Original globetrotters, part two
After the feature on Elspeth Beard (who circumnavigated the earth a quarter of a century ago on an R 60) this is the second part in our original globetrotters series. This time, we feature Sam Manicom & Birgit Schuenemann - a Brit and a Bremen Fralein - who went globetrotting on a pair of BMW Boxers From novice biker to veteran in a few weeks... then around the world for the next eight years!
Sam Manicom had two problems when, back in 1991, he decided to go round the world by motorcycle. First of all he didn't have a bike, and second, he didn't actually know how to ride one either! But these were only minor obstacles that he soon overcame. Within three months he'd bought a brand new BMW R 80 GS, quit his boring retail job in St Helier (capital of Jersey, in the Channel Islands) and set off across Europe en route to Egypt and points south. It was not his first time in Africa, or his first adventure alone. Sam was born in the Belgian Congo and his parents worked and lived through two rebellions there before the West African country became Zaire. They brought the family home to England when he was ten.
His first big foreign trip was a backpacking `seat of the pants' voyage of discovery across Europe, India and Australia. He was often down to his last $10 but he earned as he went. "It all added up to a great learning experience," said Sam. "I suspect that without it the journey by bike through Africa would have been a far less rich experience. My biggest lessons were attitude and priorities. That three-year back-packing trip taught me that the world is an amazing place full of amazing people".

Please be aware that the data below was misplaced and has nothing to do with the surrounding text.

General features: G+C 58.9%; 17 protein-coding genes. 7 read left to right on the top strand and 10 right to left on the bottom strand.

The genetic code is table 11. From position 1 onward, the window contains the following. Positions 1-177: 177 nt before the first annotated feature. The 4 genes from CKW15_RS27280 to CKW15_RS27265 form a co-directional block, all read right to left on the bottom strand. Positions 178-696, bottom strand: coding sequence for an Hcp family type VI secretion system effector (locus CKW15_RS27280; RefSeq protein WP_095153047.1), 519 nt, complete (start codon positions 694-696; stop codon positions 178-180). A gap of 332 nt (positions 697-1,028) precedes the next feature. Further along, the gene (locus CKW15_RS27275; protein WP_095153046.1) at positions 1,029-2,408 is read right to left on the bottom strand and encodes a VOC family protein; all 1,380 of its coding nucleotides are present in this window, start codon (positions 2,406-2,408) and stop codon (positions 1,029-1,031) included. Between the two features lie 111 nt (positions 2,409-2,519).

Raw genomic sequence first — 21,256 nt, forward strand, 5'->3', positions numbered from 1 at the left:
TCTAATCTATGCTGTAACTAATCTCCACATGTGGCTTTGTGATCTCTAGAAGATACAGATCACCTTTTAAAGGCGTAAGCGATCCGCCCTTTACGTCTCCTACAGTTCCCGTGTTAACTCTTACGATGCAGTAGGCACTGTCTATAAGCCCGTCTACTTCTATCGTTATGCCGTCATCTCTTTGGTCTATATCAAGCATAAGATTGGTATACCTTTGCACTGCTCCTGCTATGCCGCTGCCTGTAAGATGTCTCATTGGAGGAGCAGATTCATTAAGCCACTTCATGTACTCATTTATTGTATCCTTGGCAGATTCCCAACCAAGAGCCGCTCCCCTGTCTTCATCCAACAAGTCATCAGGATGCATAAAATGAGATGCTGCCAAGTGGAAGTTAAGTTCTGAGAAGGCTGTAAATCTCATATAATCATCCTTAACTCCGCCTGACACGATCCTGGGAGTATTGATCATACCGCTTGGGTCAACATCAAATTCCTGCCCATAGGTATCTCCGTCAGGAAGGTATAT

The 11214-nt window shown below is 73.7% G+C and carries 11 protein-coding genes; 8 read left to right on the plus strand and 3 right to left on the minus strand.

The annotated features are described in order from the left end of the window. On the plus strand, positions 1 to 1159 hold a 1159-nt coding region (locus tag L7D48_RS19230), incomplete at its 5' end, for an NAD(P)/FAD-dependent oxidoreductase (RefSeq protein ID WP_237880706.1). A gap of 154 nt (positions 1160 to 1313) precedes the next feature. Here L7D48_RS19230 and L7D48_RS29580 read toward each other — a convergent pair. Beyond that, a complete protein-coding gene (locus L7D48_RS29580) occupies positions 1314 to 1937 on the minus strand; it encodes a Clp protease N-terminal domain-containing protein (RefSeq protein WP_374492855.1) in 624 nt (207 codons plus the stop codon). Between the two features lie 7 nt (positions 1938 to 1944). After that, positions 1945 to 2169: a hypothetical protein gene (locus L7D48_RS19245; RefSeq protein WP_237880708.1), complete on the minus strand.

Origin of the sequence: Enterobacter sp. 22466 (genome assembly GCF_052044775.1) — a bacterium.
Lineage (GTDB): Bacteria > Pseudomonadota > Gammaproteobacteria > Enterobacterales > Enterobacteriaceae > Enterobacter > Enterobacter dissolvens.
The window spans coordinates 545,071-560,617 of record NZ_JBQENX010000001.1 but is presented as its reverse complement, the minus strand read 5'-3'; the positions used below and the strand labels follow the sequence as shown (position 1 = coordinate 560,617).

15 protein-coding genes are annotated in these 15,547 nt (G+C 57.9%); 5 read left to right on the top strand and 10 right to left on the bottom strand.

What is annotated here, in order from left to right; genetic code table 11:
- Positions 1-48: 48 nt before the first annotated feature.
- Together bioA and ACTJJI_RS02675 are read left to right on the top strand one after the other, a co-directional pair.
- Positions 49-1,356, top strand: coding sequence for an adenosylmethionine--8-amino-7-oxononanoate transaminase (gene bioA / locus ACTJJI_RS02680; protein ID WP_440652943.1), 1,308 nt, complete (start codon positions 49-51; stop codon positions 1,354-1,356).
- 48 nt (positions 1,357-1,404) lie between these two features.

But as he battled with dirt roads on his overloaded BMW in the Sudan he was on a very steep learning curve and things took a nightmare turn for the worse in Tanzania when a pedestrian stepped right under his front wheel and he found himself locked up in a local police cell. However, the first of many guardian angels who were to `save his bacon' over the next few years emerged from the crowd to help him out of his predicament and he was eventually able to resume his journey south
Sam had an even closer shave in Namibia when a passing 4x4 blinded him with dust and he hit a huge pothole, crashing heavily. He woke up in hospital with 17 bone fractures and later discovered that he'd been rescued by a passing German couple who probably saved his life and almost certainly saved his sight. His spectacles had shattered, filling his eyes with glass and his saviours had rinsed them out with their drinking water. Sam learned his lesson and got shatterproof lenses for his replacement glasses.
Manicom eventually made it to Cape Town and caught a cargo ship from Durban to Sydney (he paid for his passage, but the bike travelled free). He spent a year in Australia during which his drive shaft broke for the first time, at 22,000 miles (33,000 kilometers).
While waiting for it to be repaired he spent three months visiting New Zealand where he met a young geography graduate from Bremen named Birgit Schueneman, who was touring the country by bicycle. It was the start of a beautiful relationship and a lot of travelling together, but first she had to go home to Germany while he went back to Oz, put his Beemer on a boat to Singapore and explored South East Asia.
After spending a lot of time picking fruit, Sam had serious back problems and Australian doctors had warned him that he wouldn't be able to ride again for at least six months, if ever, but he was back on the bike in three. After sailing on to India he had another brush with death when three trucks nearly mangled him.